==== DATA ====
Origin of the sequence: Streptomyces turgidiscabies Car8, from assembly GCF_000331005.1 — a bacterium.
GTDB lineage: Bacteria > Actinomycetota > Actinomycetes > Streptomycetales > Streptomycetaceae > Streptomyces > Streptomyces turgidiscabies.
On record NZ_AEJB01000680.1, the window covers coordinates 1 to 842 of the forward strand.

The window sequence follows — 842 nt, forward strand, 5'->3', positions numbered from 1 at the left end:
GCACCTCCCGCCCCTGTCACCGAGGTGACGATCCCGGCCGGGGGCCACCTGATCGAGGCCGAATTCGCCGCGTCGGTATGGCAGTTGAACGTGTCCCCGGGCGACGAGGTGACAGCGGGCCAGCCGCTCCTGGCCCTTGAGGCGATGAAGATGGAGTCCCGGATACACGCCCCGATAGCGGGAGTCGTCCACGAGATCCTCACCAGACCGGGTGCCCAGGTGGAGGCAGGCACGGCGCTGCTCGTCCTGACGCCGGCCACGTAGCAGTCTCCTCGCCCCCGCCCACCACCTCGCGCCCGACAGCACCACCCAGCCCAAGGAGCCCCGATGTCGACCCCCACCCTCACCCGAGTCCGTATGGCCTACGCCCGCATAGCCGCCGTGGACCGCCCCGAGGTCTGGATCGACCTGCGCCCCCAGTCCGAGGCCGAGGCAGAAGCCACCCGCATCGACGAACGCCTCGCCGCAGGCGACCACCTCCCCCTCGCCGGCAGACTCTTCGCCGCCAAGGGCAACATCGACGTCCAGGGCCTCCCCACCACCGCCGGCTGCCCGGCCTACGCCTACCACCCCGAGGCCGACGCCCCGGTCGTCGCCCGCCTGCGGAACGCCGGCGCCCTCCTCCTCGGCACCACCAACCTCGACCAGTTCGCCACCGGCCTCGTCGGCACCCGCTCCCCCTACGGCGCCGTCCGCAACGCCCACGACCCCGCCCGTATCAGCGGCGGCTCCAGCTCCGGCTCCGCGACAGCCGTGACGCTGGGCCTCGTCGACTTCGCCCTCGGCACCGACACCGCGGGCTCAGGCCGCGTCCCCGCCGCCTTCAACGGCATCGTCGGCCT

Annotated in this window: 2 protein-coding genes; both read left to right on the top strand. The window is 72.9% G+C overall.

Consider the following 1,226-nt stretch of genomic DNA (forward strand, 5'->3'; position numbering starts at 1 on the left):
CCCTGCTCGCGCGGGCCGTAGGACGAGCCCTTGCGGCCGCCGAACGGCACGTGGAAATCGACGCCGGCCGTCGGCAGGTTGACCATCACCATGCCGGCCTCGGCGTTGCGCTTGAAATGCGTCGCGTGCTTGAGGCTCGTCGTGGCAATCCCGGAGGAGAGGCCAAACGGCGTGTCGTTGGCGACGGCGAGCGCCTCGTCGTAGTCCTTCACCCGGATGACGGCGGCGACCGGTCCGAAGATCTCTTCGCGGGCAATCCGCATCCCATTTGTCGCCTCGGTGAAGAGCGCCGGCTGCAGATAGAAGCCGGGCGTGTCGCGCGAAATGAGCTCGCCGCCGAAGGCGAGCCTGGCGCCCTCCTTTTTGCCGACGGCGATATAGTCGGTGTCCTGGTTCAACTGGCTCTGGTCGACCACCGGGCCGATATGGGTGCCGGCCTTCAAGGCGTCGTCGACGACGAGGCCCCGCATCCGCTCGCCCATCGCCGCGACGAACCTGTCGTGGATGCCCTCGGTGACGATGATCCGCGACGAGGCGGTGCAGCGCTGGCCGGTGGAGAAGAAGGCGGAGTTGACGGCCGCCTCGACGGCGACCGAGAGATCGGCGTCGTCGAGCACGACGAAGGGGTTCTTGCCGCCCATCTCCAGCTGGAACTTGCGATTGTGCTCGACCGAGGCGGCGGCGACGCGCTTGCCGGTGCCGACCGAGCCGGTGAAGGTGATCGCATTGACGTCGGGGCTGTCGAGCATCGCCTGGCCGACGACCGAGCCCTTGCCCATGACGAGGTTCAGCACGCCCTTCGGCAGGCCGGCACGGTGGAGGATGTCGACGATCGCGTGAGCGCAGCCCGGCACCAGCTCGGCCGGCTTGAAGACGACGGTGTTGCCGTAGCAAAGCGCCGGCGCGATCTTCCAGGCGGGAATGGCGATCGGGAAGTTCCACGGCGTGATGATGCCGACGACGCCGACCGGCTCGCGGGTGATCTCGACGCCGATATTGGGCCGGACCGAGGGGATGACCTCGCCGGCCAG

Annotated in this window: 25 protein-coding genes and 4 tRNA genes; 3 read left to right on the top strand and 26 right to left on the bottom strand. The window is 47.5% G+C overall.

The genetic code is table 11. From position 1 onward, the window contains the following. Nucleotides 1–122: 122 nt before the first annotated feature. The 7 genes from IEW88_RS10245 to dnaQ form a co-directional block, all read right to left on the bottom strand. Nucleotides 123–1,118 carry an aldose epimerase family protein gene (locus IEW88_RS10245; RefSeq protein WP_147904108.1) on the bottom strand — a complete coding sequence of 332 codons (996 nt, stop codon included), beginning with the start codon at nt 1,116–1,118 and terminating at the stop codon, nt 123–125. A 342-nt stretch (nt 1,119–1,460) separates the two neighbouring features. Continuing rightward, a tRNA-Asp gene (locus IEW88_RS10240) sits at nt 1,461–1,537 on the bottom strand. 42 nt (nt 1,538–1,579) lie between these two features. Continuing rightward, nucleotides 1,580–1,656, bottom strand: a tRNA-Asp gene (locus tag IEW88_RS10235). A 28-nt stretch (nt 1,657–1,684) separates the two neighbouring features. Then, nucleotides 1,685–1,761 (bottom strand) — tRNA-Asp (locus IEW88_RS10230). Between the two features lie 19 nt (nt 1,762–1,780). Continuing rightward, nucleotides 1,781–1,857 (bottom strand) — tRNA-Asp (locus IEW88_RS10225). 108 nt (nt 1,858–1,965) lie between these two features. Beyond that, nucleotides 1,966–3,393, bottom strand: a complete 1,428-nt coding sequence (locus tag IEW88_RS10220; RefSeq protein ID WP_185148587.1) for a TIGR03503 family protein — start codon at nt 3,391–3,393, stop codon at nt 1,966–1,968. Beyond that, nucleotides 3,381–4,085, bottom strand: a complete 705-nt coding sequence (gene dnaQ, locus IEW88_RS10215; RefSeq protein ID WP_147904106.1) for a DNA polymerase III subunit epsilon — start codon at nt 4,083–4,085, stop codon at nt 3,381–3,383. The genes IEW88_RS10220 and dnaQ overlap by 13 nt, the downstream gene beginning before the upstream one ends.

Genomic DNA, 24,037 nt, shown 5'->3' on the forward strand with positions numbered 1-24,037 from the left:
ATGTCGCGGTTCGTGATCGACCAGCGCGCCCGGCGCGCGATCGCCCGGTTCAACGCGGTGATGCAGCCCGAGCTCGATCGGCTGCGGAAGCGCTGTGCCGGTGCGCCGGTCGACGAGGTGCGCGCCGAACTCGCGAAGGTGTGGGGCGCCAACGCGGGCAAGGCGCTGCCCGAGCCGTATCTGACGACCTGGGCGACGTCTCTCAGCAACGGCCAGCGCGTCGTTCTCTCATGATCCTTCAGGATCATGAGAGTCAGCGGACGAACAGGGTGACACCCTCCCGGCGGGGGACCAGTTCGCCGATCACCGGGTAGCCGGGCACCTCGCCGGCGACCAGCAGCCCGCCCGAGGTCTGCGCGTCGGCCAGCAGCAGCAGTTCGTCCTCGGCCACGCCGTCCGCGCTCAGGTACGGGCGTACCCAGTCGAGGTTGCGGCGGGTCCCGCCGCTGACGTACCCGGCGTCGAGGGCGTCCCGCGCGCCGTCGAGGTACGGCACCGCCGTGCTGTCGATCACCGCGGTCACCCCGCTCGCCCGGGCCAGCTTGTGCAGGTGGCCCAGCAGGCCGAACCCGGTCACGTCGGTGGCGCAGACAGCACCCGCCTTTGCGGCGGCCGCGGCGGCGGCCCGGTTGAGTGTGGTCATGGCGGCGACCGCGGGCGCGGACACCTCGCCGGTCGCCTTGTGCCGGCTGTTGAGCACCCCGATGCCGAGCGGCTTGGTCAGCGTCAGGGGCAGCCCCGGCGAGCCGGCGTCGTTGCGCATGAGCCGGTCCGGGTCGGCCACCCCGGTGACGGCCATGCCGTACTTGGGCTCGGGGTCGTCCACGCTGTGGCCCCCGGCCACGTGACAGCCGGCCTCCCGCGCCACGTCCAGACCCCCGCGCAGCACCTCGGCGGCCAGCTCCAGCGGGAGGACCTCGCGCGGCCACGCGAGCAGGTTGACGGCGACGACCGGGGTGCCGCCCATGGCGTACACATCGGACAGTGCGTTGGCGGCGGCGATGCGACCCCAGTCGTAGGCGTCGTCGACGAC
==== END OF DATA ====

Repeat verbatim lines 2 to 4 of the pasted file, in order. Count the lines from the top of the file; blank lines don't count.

GTDB lineage: Bacteria > Actinomycetota > Actinomycetes > Streptomycetales > Streptomycetaceae > Streptomyces > Streptomyces turgidiscabies.
On record NZ_AEJB01000680.1, the window covers coordinates 1 to 842 of the forward strand.

The window sequence follows — 842 nt, forward strand, 5'->3', positions numbered from 1 at the left end: